China

China’s 3 trillion dollar question

We face the same scenario year after year: the Christmas holidays have only just ended, the New Year hangover is cured and the first resolutions for the New Year thrown overboard, when China attracts attention with alarming headlines. Unlike the doomsday mood of January 2016, the current uncertainty is no more than a storm in a teacup. Rather than being worried about the global implications of a hard economic landing in China, markets are currently more concerned about the lack of success in the relentless battle to stem the outflow of capital. China’s most recent reserves data are rubbing salt in the wounds again this year and bringing China’s intervention policy to the international stage. Even though China’s reserves just about managed to stay above the psychologically important USD 3,000bn mark, the question is how far can they fall before the situation becomes precarious. The ARA (Assessing Reserve Adequacy) is…

Trend reversal on the horizon for emerging markets – positive effect for developed countries

The global economy simply does not want to swing into motion; global trade is stagnating. The central banks are doing what they can to support economic development. Calls are now growing loud for governments to push start the economy through higher public spending. However, in the absence of any perceptible economic recovery in the large emerging markets, the successes of these measures will be short lived. In spite of this, a trend turnaround is slowly emerging in these countries, which should improve the global economic outlook. Economic development in most of the big emerging markets has been anything else but positive in the last two years. The crisis in for example Brazil, Russia and South Africa took its toll on the glowing reputation of the „growth markets“. Even China, which has been the driver of global growth for a long time now, cannot avoid the trend towards consistently lower overall…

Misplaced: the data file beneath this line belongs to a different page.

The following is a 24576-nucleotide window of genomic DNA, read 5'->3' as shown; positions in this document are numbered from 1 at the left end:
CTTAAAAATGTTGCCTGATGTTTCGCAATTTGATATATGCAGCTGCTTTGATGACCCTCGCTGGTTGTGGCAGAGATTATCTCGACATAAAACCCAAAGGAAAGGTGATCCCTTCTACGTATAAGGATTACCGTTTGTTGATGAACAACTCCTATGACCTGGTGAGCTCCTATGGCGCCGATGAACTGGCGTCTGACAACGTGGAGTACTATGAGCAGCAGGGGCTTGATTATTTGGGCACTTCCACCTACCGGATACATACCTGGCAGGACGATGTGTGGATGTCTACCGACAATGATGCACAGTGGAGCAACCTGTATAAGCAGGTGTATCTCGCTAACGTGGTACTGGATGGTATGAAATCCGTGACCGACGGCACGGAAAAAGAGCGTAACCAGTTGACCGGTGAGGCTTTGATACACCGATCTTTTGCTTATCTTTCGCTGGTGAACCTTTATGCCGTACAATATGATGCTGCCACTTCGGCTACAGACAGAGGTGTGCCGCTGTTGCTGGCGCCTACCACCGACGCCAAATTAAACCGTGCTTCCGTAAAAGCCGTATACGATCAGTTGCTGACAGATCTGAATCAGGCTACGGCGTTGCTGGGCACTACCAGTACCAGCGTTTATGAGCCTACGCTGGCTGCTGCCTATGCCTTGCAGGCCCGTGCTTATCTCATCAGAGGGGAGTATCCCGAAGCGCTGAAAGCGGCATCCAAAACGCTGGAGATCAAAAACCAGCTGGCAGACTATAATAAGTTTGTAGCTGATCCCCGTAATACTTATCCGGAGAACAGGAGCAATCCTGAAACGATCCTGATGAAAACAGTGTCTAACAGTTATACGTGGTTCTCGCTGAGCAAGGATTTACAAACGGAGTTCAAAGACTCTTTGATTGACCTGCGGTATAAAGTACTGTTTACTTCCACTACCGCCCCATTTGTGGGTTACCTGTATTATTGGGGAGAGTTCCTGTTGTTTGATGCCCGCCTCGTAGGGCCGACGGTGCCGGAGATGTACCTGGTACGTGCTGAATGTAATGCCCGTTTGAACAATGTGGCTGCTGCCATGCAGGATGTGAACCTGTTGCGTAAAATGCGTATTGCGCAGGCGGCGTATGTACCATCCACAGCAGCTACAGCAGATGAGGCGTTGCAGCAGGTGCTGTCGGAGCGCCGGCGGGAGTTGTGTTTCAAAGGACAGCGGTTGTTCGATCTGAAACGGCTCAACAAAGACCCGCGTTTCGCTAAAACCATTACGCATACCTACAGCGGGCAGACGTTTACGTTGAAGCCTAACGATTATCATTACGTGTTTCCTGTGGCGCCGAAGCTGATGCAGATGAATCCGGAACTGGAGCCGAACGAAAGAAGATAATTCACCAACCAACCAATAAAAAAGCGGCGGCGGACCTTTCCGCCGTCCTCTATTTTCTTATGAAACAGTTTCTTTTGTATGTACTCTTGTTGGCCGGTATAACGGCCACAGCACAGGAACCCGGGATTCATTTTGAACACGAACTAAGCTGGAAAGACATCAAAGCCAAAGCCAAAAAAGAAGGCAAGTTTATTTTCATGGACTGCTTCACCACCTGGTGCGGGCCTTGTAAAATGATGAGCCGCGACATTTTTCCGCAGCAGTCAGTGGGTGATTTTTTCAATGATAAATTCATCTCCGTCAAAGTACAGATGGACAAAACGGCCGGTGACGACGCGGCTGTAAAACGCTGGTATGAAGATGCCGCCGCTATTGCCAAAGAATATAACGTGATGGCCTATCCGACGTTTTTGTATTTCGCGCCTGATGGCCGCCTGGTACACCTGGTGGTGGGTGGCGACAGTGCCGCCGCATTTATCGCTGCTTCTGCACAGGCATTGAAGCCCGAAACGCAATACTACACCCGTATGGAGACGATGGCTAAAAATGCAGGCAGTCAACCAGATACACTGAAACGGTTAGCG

China: High industrial sentiment – just a flash in the pan?

The latest survey findings in China were a real surprise this morning: The sentiment figures polled by private service provider Markit for manufacturing made a real leap in July and, starting from the relatively low level of 48.6 points, jumped two full index points to 50.6 points. In other words, for the first time in one and a half years the indicator is now back above the growth threshold of 50 index points, and last saw such a strong surge back in summer 2013. Almost all the sub-components of the purchasing manager index improved on the month, and most of all the sub-indices for production output and new orders. So is everything in fine fettle in China? We did not expect a rise in the indicator, but would not take the current surprising brightening in sentiment to mean that we should opt for a more upbeat assessment of China’s economic…

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